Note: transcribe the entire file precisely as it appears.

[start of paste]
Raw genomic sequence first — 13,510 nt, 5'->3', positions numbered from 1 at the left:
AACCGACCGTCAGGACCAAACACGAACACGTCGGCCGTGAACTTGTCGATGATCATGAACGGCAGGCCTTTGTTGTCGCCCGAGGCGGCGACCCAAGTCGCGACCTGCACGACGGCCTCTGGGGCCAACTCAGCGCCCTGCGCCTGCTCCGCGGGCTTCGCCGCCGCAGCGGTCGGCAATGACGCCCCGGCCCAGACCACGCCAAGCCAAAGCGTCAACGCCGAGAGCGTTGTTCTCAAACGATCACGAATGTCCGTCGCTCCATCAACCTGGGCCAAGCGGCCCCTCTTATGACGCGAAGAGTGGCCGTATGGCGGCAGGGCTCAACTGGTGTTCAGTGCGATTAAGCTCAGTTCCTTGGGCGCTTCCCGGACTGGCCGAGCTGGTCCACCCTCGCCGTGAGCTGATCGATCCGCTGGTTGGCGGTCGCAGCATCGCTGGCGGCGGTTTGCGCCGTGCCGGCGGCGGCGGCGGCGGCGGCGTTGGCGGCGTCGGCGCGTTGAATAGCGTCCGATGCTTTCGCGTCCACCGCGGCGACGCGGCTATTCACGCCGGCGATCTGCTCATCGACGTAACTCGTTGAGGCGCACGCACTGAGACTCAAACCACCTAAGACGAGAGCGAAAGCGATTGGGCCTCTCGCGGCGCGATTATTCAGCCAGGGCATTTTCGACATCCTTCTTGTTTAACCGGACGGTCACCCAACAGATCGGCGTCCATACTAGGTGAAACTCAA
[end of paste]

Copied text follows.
Raw genomic sequence first — 13,510 nt, 5'->3', positions numbered from 1 at the left:
AACCGACCGTCAGGACCAAACACGAACACGTCGGCCGTGAACTTGTCGATGATCATGAACGGCAGGCCTTTGTTGTCGCCCGAGGCGGCGACCCAAGTCGCGACCTGCACGACGGCCTCTGGGGCCAACTCAGCGCCCTGCGCCTGCTCCGCGGGCTTCGCCGCCGCAGCGGTCGGCAATGACGCCCCGGCCCAGACCACGCCAAGCCAAAGCGTCAACGCCGAGAGCGTTGTTCTCAAACGATCACGAATGTCCGTCGCTCCATCAACCTGGGCCAAGCGGCCCCTCTTATGACGCGAAGAGTGGCCGTATGGCGGCAGGGCTCAACTGGTGTTCAGTGCGATTAAGCTCAGTTCCTTGGGCGCTTCCCGGACTGGCCGAGCTGGTCCACCCTCGCCGTGAGCTGATCGATCCGCTGGTTGGCGGTCGCAGCATCGCTGGCGGCGGTTTGCGCCGTGCCGGCGGCGGCGGCGGCGGCGGCGTTGGCGGCGTCGGCGCGTTGAATAGCGTCCGATGCTTTCGCGTCCACCGCGGCGACGCGGCTATTCACGCCGGCGATCTGCTCATCGACGTAACTCGTTGAGGCGCACGCACTGAGACTCAAACCACCTAAGACGAGAGCGAAAGCGATTGGGCCTCTCGCGGCGCGATTATTCAGCCAGGGCATTTTCGACATCCTTCTTGTTTAACCGGACGGTCACCCAACAGATCGGCGTCCATACTAGGTGAAACTCAA